Qatari with unknown virus receives NHS care
Following stints with Reuters and the Press Association, Martin Hickman joined The Independent as a news editor in 2001. He became the Consumer Affairs Correspondent in September 2005 and has run the paper's trenchant campaigns on packaging, bank charges and factory-farmed chicken. He writes on subjects as diverse as food, finance, energy and fashion. With Tom Watson, he is author of a new book on the phone hacking scandal, Dial M for Murdoch - News Corporation and the Corruption of Britain.
Monday 24 September 2012
Doctors in Britain are battling to save the life of a man with a mystery fatal disease which appears to have come from the Middle East.
The 49-year-old Qatari is in quarantine at a National Health Service clinic in London, having initially been flown to a private hospital here from the Qatari capital, Doha.
When the private hospital was unable to treat him, he was taken to an unidentified NHS hospital.
The man has a severe new coronavirus - which causes the common cold but can also cause more severe illnesses, such as SARS (Severe Acute Respiratory Syndrome).
A man in Saudi Arabia with the only other laboratory-confirmed case of the virus died.
The Health Protection Agency, announcing the new case in the UK, disclosed that another man with an unidentified virus had died in the UK in the last three months. It said that at present there was evidence that that that case was linked to the current case in London.
However there have been reports of a severe respiratory illness circulating in Saudi Arabia.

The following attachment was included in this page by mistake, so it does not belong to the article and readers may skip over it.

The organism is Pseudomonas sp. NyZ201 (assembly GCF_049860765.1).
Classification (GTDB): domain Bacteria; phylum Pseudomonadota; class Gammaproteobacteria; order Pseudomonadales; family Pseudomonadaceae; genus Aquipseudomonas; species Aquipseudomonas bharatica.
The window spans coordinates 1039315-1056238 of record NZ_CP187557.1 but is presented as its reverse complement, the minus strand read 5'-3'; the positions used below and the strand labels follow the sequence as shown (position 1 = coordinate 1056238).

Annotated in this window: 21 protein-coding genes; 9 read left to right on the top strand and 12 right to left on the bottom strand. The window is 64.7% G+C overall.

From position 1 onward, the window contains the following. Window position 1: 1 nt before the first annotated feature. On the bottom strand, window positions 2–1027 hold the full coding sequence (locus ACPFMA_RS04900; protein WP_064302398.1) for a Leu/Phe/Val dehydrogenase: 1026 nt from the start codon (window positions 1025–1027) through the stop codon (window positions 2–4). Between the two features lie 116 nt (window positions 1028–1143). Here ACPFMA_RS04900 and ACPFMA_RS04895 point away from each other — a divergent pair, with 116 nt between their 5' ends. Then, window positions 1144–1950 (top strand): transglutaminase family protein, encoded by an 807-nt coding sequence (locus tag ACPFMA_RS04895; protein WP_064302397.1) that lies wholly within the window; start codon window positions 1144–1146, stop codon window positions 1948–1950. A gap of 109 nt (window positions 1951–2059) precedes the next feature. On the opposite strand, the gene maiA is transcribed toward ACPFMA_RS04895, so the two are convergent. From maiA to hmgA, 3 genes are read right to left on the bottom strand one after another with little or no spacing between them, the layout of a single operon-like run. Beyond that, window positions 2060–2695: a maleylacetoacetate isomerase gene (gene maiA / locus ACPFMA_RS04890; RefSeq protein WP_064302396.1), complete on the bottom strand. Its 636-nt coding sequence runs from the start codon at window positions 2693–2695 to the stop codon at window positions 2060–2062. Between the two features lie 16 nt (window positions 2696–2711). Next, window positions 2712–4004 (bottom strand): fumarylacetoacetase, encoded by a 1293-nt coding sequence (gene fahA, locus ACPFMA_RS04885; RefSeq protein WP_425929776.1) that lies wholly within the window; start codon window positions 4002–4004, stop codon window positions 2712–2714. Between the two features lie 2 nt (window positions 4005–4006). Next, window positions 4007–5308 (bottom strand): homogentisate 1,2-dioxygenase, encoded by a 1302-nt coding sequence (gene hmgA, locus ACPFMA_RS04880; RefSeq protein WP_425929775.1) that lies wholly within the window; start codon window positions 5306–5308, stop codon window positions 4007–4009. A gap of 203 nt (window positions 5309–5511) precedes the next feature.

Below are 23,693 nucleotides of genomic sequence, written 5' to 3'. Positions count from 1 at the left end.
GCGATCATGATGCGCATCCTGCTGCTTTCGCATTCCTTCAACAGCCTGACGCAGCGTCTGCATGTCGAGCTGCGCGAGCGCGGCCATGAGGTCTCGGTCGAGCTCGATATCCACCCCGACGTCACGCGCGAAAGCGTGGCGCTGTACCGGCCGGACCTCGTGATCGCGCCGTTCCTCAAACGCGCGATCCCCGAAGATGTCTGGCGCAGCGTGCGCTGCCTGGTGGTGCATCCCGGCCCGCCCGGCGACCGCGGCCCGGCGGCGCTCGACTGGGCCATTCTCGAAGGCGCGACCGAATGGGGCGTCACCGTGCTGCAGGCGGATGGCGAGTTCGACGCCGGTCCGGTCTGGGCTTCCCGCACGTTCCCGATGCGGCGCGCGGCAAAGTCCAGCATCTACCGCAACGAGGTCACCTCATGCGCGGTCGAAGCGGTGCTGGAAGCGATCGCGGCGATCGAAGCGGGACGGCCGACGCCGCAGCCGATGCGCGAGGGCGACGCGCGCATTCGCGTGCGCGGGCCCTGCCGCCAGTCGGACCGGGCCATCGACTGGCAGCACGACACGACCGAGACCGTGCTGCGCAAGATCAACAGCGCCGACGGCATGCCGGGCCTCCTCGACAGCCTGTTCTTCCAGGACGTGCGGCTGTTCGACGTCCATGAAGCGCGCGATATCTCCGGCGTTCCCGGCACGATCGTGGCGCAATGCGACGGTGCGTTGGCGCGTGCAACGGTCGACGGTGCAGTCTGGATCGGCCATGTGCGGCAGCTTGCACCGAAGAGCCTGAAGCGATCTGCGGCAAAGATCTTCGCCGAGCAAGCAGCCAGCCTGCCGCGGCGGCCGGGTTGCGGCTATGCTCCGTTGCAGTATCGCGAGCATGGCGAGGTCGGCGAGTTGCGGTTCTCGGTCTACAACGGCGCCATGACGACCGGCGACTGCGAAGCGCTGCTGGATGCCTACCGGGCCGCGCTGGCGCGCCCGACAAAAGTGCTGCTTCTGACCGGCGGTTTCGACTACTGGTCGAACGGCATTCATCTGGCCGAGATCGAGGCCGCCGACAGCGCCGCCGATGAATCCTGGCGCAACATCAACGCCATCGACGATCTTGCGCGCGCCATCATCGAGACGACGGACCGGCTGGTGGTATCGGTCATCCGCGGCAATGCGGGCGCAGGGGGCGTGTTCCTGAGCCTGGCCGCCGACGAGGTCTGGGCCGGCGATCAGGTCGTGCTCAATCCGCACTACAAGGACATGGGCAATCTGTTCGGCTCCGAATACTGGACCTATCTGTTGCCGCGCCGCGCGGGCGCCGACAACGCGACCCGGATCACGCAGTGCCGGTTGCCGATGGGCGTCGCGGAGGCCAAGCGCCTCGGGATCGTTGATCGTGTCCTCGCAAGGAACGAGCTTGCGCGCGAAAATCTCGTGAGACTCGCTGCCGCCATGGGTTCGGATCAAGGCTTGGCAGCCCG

The HPA said: "Coronaviruses are causes of the common cold but can also include more severe illness, such as the virus responsible for SARS (Severe Acute Respiratory Syndrome).
"This new virus, however, is different from any that have previously been identified in humans. Preliminary enquiries have revealed no evidence of illness in contacts of these two cases, including healthcare workers."
The NHS could not confirm who would pay for the man's treatment. The Department of Health said that the NHS would usually seek to recover the cost of treating unentitled parents from private medical insurers - if they have any. Britain does not have a reciprocal health costs agreement with Qatar, opening the possibility that taxpayers may end up footing a bill of tens of thousands of pounds.
Announcing the latest case, the HPA said: "We are aware of a small number of other cases of serious respiratory illness in the Middle East in the past three months, one of whom was treated in the UK but has since died. This person's illness is also being investigated although there is no evidence at present to suggest that it is caused by the same virus or linked to the other two cases.
"No other confirmed cases have been identified to date in the UK."
Professor John Watson, head of the HPA's respiratory diseases department, said steps were being taken to ensure that people in contact with the UK case had not been infected, adding "there is no evidence to suggest that they have."
Health experts are keeping the World Health Organization and the European Centre for Disease Control informed about the British case.
The HPA said there was no evidence anyone else in the UK had the disease, and was not giving travellers or the general public any specific advice about prevention.
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